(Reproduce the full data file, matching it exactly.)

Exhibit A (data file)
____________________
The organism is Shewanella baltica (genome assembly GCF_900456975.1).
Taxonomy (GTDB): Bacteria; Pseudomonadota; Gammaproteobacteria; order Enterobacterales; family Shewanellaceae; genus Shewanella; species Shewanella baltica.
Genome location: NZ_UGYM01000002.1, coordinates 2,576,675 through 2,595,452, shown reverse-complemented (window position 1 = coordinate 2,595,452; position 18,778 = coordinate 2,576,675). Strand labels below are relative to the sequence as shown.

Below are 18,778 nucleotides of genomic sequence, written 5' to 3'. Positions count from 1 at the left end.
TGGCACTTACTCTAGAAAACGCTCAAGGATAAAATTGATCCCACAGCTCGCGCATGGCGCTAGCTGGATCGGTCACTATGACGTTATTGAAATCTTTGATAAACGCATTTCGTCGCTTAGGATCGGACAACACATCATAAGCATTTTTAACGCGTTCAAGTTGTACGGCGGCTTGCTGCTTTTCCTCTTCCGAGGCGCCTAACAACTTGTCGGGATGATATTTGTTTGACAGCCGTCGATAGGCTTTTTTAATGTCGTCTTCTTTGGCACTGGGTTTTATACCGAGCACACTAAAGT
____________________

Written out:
The organism is Shewanella baltica (genome assembly GCF_900456975.1).
Taxonomy (GTDB): Bacteria; Pseudomonadota; Gammaproteobacteria; order Enterobacterales; family Shewanellaceae; genus Shewanella; species Shewanella baltica.
Genome location: NZ_UGYM01000002.1, coordinates 2,576,675 through 2,595,452, shown reverse-complemented (window position 1 = coordinate 2,595,452; position 18,778 = coordinate 2,576,675). Strand labels below are relative to the sequence as shown.

Below are 18,778 nucleotides of genomic sequence, written 5' to 3'. Positions count from 1 at the left end.
TGGCACTTACTCTAGAAAACGCTCAAGGATAAAATTGATCCCACAGCTCGCGCATGGCGCTAGCTGGATCGGTCACTATGACGTTATTGAAATCTTTGATAAACGCATTTCGTCGCTTAGGATCGGACAACACATCATAAGCATTTTTAACGCGTTCAAGTTGTACGGCGGCTTGCTGCTTTTCCTCTTCCGAGGCGCCTAACAACTTGTCGGGATGATATTTGTTTGACAGCCGTCGATAGGCTTTTTTAATGTCGTCTTCTTTGGCACTGGGTTTTATACCGAGCACACTAAAGT